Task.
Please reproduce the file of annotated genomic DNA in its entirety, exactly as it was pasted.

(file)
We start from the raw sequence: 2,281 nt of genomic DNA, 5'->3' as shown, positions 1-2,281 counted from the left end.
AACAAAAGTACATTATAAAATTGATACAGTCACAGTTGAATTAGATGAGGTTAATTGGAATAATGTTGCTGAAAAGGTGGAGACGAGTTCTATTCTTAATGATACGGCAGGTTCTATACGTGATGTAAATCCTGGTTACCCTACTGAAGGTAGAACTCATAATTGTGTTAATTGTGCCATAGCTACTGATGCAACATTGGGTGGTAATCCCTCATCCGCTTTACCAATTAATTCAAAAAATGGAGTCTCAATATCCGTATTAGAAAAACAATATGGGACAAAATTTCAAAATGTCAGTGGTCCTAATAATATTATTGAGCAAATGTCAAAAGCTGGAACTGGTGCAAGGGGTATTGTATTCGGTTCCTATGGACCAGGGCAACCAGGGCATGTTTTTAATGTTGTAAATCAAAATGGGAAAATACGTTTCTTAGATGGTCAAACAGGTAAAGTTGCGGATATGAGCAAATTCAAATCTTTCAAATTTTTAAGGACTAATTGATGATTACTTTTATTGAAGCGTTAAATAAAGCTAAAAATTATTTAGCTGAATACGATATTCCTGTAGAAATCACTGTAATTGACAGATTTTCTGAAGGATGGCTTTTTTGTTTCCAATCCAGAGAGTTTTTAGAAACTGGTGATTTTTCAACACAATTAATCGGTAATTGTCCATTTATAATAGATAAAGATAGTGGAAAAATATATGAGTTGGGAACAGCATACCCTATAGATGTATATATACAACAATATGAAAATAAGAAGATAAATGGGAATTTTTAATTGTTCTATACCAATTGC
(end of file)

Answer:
We start from the raw sequence: 2,281 nt of genomic DNA, 5'->3' as shown, positions 1-2,281 counted from the left end.
AACAAAAGTACATTATAAAATTGATACAGTCACAGTTGAATTAGATGAGGTTAATTGGAATAATGTTGCTGAAAAGGTGGAGACGAGTTCTATTCTTAATGATACGGCAGGTTCTATACGTGATGTAAATCCTGGTTACCCTACTGAAGGTAGAACTCATAATTGTGTTAATTGTGCCATAGCTACTGATGCAACATTGGGTGGTAATCCCTCATCCGCTTTACCAATTAATTCAAAAAATGGAGTCTCAATATCCGTATTAGAAAAACAATATGGGACAAAATTTCAAAATGTCAGTGGTCCTAATAATATTATTGAGCAAATGTCAAAAGCTGGAACTGGTGCAAGGGGTATTGTATTCGGTTCCTATGGACCAGGGCAACCAGGGCATGTTTTTAATGTTGTAAATCAAAATGGGAAAATACGTTTCTTAGATGGTCAAACAGGTAAAGTTGCGGATATGAGCAAATTCAAATCTTTCAAATTTTTAAGGACTAATTGATGATTACTTTTATTGAAGCGTTAAATAAAGCTAAAAATTATTTAGCTGAATACGATATTCCTGTAGAAATCACTGTAATTGACAGATTTTCTGAAGGATGGCTTTTTTGTTTCCAATCCAGAGAGTTTTTAGAAACTGGTGATTTTTCAACACAATTAATCGGTAATTGTCCATTTATAATAGATAAAGATAGTGGAAAAATATATGAGTTGGGAACAGCATACCCTATAGATGTATATATACAACAATATGAAAATAAGAAGATAAATGGGAATTTTTAATTGTTCTATACCAATTGC